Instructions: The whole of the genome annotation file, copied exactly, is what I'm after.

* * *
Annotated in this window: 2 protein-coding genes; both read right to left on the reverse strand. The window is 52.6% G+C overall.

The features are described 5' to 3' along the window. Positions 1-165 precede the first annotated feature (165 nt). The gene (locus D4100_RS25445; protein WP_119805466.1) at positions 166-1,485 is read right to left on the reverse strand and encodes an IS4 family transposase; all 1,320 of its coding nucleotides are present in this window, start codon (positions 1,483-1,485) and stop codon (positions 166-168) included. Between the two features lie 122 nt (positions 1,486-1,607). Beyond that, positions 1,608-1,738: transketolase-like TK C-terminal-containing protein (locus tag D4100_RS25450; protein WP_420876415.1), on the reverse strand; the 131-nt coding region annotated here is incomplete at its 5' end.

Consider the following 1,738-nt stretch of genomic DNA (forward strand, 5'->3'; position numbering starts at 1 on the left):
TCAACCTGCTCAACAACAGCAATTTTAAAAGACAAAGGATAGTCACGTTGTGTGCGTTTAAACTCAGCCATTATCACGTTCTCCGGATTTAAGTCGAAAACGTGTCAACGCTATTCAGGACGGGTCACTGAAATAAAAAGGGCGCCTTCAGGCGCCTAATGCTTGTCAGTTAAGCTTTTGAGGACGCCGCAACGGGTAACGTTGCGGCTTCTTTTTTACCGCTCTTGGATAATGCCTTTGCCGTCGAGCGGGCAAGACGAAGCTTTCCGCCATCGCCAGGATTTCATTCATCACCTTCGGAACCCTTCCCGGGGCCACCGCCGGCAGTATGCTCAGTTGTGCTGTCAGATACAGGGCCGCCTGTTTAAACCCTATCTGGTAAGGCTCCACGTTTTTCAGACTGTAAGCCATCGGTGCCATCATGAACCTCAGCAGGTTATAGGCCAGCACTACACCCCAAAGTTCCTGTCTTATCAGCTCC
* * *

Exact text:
Annotated in this window: 2 protein-coding genes; both read right to left on the reverse strand. The window is 52.6% G+C overall.

The features are described 5' to 3' along the window. Positions 1-165 precede the first annotated feature (165 nt). The gene (locus D4100_RS25445; protein WP_119805466.1) at positions 166-1,485 is read right to left on the reverse strand and encodes an IS4 family transposase; all 1,320 of its coding nucleotides are present in this window, start codon (positions 1,483-1,485) and stop codon (positions 166-168) included. Between the two features lie 122 nt (positions 1,486-1,607). Beyond that, positions 1,608-1,738: transketolase-like TK C-terminal-containing protein (locus tag D4100_RS25450; protein WP_420876415.1), on the reverse strand; the 131-nt coding region annotated here is incomplete at its 5' end.

Consider the following 1,738-nt stretch of genomic DNA (forward strand, 5'->3'; position numbering starts at 1 on the left):
TCAACCTGCTCAACAACAGCAATTTTAAAAGACAAAGGATAGTCACGTTGTGTGCGTTTAAACTCAGCCATTATCACGTTCTCCGGATTTAAGTCGAAAACGTGTCAACGCTATTCAGGACGGGTCACTGAAATAAAAAGGGCGCCTTCAGGCGCCTAATGCTTGTCAGTTAAGCTTTTGAGGACGCCGCAACGGGTAACGTTGCGGCTTCTTTTTTACCGCTCTTGGATAATGCCTTTGCCGTCGAGCGGGCAAGACGAAGCTTTCCGCCATCGCCAGGATTTCATTCATCACCTTCGGAACCCTTCCCGGGGCCACCGCCGGCAGTATGCTCAGTTGTGCTGTCAGATACAGGGCCGCCTGTTTAAACCCTATCTGGTAAGGCTCCACGTTTTTCAGACTGTAAGCCATCGGTGCCATCATGAACCTCAGCAGGTTATAGGCCAGCACTACACCCCAAAGTTCCTGTCTTATCAGCTCC